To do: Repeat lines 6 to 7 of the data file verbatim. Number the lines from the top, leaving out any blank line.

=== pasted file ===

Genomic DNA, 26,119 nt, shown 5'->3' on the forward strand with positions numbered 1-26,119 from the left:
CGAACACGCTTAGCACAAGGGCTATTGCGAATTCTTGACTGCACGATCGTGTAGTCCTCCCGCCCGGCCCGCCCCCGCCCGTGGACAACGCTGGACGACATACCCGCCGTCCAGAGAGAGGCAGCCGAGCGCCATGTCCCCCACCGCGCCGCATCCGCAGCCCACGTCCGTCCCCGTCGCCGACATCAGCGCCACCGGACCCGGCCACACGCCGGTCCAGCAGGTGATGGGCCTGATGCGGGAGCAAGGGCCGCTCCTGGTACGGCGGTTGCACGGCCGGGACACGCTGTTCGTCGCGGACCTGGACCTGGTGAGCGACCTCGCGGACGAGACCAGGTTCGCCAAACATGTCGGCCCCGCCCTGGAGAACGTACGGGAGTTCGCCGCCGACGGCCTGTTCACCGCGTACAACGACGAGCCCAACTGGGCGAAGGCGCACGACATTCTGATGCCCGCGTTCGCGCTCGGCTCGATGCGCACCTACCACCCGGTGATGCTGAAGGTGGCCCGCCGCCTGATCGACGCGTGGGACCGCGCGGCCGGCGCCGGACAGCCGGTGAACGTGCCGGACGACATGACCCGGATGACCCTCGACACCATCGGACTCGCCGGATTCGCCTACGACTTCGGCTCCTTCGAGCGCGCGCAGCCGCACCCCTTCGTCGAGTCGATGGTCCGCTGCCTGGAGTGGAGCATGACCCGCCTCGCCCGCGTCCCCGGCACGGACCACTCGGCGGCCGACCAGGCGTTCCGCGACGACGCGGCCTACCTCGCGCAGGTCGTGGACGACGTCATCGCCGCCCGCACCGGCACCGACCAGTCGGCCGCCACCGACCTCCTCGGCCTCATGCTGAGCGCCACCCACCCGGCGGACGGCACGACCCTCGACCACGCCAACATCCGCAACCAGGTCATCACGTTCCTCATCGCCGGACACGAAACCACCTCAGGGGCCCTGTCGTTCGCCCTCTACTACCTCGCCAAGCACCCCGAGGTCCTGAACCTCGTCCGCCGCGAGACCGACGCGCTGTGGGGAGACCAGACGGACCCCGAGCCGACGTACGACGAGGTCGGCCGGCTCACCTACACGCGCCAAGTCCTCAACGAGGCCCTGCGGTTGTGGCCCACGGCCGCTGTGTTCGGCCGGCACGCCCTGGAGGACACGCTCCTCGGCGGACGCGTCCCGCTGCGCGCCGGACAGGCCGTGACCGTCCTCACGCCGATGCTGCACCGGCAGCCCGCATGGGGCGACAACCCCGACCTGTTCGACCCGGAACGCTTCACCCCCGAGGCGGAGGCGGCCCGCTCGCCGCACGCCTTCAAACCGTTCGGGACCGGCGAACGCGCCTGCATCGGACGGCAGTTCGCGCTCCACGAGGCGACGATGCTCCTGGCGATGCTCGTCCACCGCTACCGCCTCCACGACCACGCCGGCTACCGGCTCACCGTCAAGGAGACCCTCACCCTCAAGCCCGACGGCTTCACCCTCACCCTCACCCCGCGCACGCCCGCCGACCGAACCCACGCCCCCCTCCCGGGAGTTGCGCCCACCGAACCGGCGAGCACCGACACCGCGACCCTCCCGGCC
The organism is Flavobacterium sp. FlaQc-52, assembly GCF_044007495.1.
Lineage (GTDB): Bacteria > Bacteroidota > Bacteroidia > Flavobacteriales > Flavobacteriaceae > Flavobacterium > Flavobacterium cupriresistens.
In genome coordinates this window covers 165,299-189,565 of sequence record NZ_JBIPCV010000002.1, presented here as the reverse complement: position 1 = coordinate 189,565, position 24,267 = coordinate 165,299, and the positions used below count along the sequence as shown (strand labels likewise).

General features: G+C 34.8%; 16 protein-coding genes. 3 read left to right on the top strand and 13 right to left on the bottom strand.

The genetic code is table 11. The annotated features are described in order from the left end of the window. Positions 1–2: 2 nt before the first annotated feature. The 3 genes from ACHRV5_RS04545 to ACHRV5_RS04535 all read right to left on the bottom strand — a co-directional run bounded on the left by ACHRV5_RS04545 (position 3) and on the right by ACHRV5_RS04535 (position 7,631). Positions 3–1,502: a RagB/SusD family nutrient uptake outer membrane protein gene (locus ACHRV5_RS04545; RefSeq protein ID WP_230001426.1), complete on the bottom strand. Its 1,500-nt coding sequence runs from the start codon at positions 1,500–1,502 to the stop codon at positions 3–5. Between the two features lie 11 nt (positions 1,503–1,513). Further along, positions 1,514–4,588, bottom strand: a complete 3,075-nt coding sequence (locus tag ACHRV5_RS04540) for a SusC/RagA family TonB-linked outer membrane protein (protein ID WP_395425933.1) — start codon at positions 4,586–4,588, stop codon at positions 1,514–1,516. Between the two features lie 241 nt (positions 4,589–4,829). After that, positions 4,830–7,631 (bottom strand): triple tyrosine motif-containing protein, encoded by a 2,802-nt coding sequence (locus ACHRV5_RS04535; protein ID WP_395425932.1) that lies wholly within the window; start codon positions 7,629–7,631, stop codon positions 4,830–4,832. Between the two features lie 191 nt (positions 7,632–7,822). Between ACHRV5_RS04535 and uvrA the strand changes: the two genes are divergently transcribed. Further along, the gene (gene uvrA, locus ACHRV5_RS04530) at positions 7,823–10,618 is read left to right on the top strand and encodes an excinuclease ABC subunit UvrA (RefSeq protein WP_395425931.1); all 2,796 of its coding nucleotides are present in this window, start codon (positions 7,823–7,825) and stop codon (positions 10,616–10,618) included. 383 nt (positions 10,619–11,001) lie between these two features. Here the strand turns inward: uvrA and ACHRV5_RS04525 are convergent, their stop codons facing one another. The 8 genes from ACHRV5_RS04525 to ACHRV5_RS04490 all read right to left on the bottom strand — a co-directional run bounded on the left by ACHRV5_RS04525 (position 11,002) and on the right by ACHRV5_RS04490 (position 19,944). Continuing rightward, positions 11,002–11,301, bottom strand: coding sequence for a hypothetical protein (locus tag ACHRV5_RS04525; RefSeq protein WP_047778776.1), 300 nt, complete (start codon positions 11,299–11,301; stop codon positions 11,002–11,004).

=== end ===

General features: G+C 34.8%; 16 protein-coding genes. 3 read left to right on the top strand and 13 right to left on the bottom strand.

The genetic code is table 11. The annotated features are described in order from the left end of the window. Positions 1–2: 2 nt before the first annotated feature. The 3 genes from ACHRV5_RS04545 to ACHRV5_RS04535 all read right to left on the bottom strand — a co-directional run bounded on the left by ACHRV5_RS04545 (position 3) and on the right by ACHRV5_RS04535 (position 7,631). Positions 3–1,502: a RagB/SusD family nutrient uptake outer membrane protein gene (locus ACHRV5_RS04545; RefSeq protein ID WP_230001426.1), complete on the bottom strand. Its 1,500-nt coding sequence runs from the start codon at positions 1,500–1,502 to the stop codon at positions 3–5. Between the two features lie 11 nt (positions 1,503–1,513). Further along, positions 1,514–4,588, bottom strand: a complete 3,075-nt coding sequence (locus tag ACHRV5_RS04540) for a SusC/RagA family TonB-linked outer membrane protein (protein ID WP_395425933.1) — start codon at positions 4,586–4,588, stop codon at positions 1,514–1,516. Between the two features lie 241 nt (positions 4,589–4,829). After that, positions 4,830–7,631 (bottom strand): triple tyrosine motif-containing protein, encoded by a 2,802-nt coding sequence (locus ACHRV5_RS04535; protein ID WP_395425932.1) that lies wholly within the window; start codon positions 7,629–7,631, stop codon positions 4,830–4,832. Between the two features lie 191 nt (positions 7,632–7,822). Between ACHRV5_RS04535 and uvrA the strand changes: the two genes are divergently transcribed. Further along, the gene (gene uvrA, locus ACHRV5_RS04530) at positions 7,823–10,618 is read left to right on the top strand and encodes an excinuclease ABC subunit UvrA (RefSeq protein WP_395425931.1); all 2,796 of its coding nucleotides are present in this window, start codon (positions 7,823–7,825) and stop codon (positions 10,616–10,618) included. 383 nt (positions 10,619–11,001) lie between these two features. Here the strand turns inward: uvrA and ACHRV5_RS04525 are convergent, their stop codons facing one another. The 8 genes from ACHRV5_RS04525 to ACHRV5_RS04490 all read right to left on the bottom strand — a co-directional run bounded on the left by ACHRV5_RS04525 (position 11,002) and on the right by ACHRV5_RS04490 (position 19,944). Continuing rightward, positions 11,002–11,301, bottom strand: coding sequence for a hypothetical protein (locus tag ACHRV5_RS04525; RefSeq protein WP_047778776.1), 300 nt, complete (start codon positions 11,299–11,301; stop codon positions 11,002–11,004).